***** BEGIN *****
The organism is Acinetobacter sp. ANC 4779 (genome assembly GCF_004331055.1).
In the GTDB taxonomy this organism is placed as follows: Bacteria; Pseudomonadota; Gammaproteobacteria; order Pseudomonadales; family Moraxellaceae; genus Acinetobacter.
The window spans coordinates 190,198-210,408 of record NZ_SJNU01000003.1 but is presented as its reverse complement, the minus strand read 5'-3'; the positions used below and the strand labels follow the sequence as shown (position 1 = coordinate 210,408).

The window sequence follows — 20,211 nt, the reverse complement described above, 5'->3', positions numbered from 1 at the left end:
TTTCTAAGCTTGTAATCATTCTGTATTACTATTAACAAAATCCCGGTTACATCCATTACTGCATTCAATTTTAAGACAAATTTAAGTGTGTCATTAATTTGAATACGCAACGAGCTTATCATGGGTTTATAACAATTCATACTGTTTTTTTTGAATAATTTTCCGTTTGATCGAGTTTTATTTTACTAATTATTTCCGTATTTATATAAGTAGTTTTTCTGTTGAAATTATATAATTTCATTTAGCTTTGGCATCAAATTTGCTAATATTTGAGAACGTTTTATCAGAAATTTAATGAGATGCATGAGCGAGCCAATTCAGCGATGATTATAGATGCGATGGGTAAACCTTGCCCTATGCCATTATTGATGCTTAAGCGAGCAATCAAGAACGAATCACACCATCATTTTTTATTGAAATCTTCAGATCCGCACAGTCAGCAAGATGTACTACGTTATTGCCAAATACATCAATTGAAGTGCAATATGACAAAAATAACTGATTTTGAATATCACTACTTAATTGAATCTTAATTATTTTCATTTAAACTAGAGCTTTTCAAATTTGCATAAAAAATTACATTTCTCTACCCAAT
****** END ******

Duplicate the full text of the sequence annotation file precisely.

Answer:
The organism is Acinetobacter sp. ANC 4779 (genome assembly GCF_004331055.1).
In the GTDB taxonomy this organism is placed as follows: Bacteria; Pseudomonadota; Gammaproteobacteria; order Pseudomonadales; family Moraxellaceae; genus Acinetobacter.
The window spans coordinates 190,198-210,408 of record NZ_SJNU01000003.1 but is presented as its reverse complement, the minus strand read 5'-3'; the positions used below and the strand labels follow the sequence as shown (position 1 = coordinate 210,408).

The window sequence follows — 20,211 nt, the reverse complement described above, 5'->3', positions numbered from 1 at the left end:
TTTCTAAGCTTGTAATCATTCTGTATTACTATTAACAAAATCCCGGTTACATCCATTACTGCATTCAATTTTAAGACAAATTTAAGTGTGTCATTAATTTGAATACGCAACGAGCTTATCATGGGTTTATAACAATTCATACTGTTTTTTTTGAATAATTTTCCGTTTGATCGAGTTTTATTTTACTAATTATTTCCGTATTTATATAAGTAGTTTTTCTGTTGAAATTATATAATTTCATTTAGCTTTGGCATCAAATTTGCTAATATTTGAGAACGTTTTATCAGAAATTTAATGAGATGCATGAGCGAGCCAATTCAGCGATGATTATAGATGCGATGGGTAAACCTTGCCCTATGCCATTATTGATGCTTAAGCGAGCAATCAAGAACGAATCACACCATCATTTTTTATTGAAATCTTCAGATCCGCACAGTCAGCAAGATGTACTACGTTATTGCCAAATACATCAATTGAAGTGCAATATGACAAAAATAACTGATTTTGAATATCACTACTTAATTGAATCTTAATTATTTTCATTTAAACTAGAGCTTTTCAAATTTGCATAAAAAATTACATTTCTCTACCCAAT